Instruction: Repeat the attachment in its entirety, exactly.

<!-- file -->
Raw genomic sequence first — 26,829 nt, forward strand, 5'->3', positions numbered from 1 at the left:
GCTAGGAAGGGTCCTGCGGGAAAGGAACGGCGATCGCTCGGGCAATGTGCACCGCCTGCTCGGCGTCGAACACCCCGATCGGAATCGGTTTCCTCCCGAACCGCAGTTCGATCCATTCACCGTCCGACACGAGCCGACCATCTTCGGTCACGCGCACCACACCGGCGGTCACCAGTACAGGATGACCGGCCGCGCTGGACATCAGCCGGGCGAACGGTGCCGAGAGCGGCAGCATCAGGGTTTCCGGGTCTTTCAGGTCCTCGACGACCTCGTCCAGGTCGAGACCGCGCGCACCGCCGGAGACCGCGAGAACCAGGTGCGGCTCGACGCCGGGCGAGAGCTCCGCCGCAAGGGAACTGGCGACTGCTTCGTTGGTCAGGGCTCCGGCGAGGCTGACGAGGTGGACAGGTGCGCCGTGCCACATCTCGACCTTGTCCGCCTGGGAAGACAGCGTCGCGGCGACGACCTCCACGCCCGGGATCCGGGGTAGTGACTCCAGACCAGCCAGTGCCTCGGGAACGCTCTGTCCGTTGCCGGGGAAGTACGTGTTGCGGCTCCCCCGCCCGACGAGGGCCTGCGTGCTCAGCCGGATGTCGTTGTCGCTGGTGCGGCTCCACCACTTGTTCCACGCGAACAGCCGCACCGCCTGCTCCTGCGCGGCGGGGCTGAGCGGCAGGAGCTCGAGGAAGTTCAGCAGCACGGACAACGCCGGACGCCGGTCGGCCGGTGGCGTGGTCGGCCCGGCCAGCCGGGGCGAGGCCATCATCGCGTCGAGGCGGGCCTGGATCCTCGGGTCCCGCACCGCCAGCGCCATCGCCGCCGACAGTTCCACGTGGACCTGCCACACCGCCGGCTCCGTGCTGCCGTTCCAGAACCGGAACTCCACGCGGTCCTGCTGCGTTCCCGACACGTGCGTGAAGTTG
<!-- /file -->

Raw genomic sequence first — 26,829 nt, forward strand, 5'->3', positions numbered from 1 at the left:
GCTAGGAAGGGTCCTGCGGGAAAGGAACGGCGATCGCTCGGGCAATGTGCACCGCCTGCTCGGCGTCGAACACCCCGATCGGAATCGGTTTCCTCCCGAACCGCAGTTCGATCCATTCACCGTCCGACACGAGCCGACCATCTTCGGTCACGCGCACCACACCGGCGGTCACCAGTACAGGATGACCGGCCGCGCTGGACATCAGCCGGGCGAACGGTGCCGAGAGCGGCAGCATCAGGGTTTCCGGGTCTTTCAGGTCCTCGACGACCTCGTCCAGGTCGAGACCGCGCGCACCGCCGGAGACCGCGAGAACCAGGTGCGGCTCGACGCCGGGCGAGAGCTCCGCCGCAAGGGAACTGGCGACTGCTTCGTTGGTCAGGGCTCCGGCGAGGCTGACGAGGTGGACAGGTGCGCCGTGCCACATCTCGACCTTGTCCGCCTGGGAAGACAGCGTCGCGGCGACGACCTCCACGCCCGGGATCCGGGGTAGTGACTCCAGACCAGCCAGTGCCTCGGGAACGCTCTGTCCGTTGCCGGGGAAGTACGTGTTGCGGCTCCCCCGCCCGACGAGGGCCTGCGTGCTCAGCCGGATGTCGTTGTCGCTGGTGCGGCTCCACCACTTGTTCCACGCGAACAGCCGCACCGCCTGCTCCTGCGCGGCGGGGCTGAGCGGCAGGAGCTCGAGGAAGTTCAGCAGCACGGACAACGCCGGACGCCGGTCGGCCGGTGGCGTGGTCGGCCCGGCCAGCCGGGGCGAGGCCATCATCGCGTCGAGGCGGGCCTGGATCCTCGGGTCCCGCACCGCCAGCGCCATCGCCGCCGACAGTTCCACGTGGACCTGCCACACCGCCGGCTCCGTGCTGCCGTTCCAGAACCGGAACTCCACGCGGTCCTGCTGCGTTCCCGACACGTGCGTGAAGTTG